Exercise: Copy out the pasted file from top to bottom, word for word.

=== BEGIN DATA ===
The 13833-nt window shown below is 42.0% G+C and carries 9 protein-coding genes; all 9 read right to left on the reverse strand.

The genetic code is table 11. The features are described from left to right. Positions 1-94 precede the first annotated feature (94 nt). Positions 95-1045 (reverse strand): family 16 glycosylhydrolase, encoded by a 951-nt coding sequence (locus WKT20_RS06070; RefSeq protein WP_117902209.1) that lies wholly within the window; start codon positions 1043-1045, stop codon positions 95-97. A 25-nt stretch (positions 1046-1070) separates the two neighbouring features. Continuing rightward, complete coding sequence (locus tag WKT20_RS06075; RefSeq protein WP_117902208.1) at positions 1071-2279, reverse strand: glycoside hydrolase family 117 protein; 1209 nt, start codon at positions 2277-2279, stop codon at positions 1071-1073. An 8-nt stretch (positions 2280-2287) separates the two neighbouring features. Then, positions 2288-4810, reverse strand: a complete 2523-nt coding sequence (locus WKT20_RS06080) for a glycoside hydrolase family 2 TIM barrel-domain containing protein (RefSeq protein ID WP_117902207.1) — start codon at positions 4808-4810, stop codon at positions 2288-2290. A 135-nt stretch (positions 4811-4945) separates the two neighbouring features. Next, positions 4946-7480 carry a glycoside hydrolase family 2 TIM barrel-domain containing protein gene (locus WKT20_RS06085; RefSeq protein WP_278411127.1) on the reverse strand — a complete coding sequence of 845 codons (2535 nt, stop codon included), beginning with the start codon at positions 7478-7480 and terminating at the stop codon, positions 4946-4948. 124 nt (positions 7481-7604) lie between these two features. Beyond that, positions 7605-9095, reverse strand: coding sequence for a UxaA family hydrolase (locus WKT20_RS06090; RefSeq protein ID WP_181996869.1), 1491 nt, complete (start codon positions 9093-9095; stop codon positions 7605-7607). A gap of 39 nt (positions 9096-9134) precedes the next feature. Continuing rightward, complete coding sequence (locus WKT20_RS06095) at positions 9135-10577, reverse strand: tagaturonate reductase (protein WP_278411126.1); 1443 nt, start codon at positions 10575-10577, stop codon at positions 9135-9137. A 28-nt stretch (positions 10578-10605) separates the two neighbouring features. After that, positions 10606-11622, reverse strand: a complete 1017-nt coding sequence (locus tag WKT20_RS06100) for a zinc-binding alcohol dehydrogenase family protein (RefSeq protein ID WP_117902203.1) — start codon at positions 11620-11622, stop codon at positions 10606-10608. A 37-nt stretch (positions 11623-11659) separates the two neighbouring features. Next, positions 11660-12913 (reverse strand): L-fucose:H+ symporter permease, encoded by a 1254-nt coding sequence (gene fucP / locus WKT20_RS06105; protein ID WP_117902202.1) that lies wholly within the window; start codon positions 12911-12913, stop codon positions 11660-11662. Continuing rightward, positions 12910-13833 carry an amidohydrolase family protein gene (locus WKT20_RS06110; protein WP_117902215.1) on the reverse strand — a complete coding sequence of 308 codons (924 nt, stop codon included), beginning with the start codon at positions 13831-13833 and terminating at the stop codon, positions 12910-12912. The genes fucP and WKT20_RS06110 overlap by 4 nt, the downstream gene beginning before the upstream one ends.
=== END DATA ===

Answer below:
The 13833-nt window shown below is 42.0% G+C and carries 9 protein-coding genes; all 9 read right to left on the reverse strand.

The genetic code is table 11. The features are described from left to right. Positions 1-94 precede the first annotated feature (94 nt). Positions 95-1045 (reverse strand): family 16 glycosylhydrolase, encoded by a 951-nt coding sequence (locus WKT20_RS06070; RefSeq protein WP_117902209.1) that lies wholly within the window; start codon positions 1043-1045, stop codon positions 95-97. A 25-nt stretch (positions 1046-1070) separates the two neighbouring features. Continuing rightward, complete coding sequence (locus tag WKT20_RS06075; RefSeq protein WP_117902208.1) at positions 1071-2279, reverse strand: glycoside hydrolase family 117 protein; 1209 nt, start codon at positions 2277-2279, stop codon at positions 1071-1073. An 8-nt stretch (positions 2280-2287) separates the two neighbouring features. Then, positions 2288-4810, reverse strand: a complete 2523-nt coding sequence (locus WKT20_RS06080) for a glycoside hydrolase family 2 TIM barrel-domain containing protein (RefSeq protein ID WP_117902207.1) — start codon at positions 4808-4810, stop codon at positions 2288-2290. A 135-nt stretch (positions 4811-4945) separates the two neighbouring features. Next, positions 4946-7480 carry a glycoside hydrolase family 2 TIM barrel-domain containing protein gene (locus WKT20_RS06085; RefSeq protein WP_278411127.1) on the reverse strand — a complete coding sequence of 845 codons (2535 nt, stop codon included), beginning with the start codon at positions 7478-7480 and terminating at the stop codon, positions 4946-4948. 124 nt (positions 7481-7604) lie between these two features. Beyond that, positions 7605-9095, reverse strand: coding sequence for a UxaA family hydrolase (locus WKT20_RS06090; RefSeq protein ID WP_181996869.1), 1491 nt, complete (start codon positions 9093-9095; stop codon positions 7605-7607). A gap of 39 nt (positions 9096-9134) precedes the next feature. Continuing rightward, complete coding sequence (locus WKT20_RS06095) at positions 9135-10577, reverse strand: tagaturonate reductase (protein WP_278411126.1); 1443 nt, start codon at positions 10575-10577, stop codon at positions 9135-9137. A 28-nt stretch (positions 10578-10605) separates the two neighbouring features. After that, positions 10606-11622, reverse strand: a complete 1017-nt coding sequence (locus tag WKT20_RS06100) for a zinc-binding alcohol dehydrogenase family protein (RefSeq protein ID WP_117902203.1) — start codon at positions 11620-11622, stop codon at positions 10606-10608. A 37-nt stretch (positions 11623-11659) separates the two neighbouring features. Next, positions 11660-12913 (reverse strand): L-fucose:H+ symporter permease, encoded by a 1254-nt coding sequence (gene fucP / locus WKT20_RS06105; protein ID WP_117902202.1) that lies wholly within the window; start codon positions 12911-12913, stop codon positions 11660-11662. Continuing rightward, positions 12910-13833 carry an amidohydrolase family protein gene (locus WKT20_RS06110; protein WP_117902215.1) on the reverse strand — a complete coding sequence of 308 codons (924 nt, stop codon included), beginning with the start codon at positions 13831-13833 and terminating at the stop codon, positions 12910-12912. The genes fucP and WKT20_RS06110 overlap by 4 nt, the downstream gene beginning before the upstream one ends.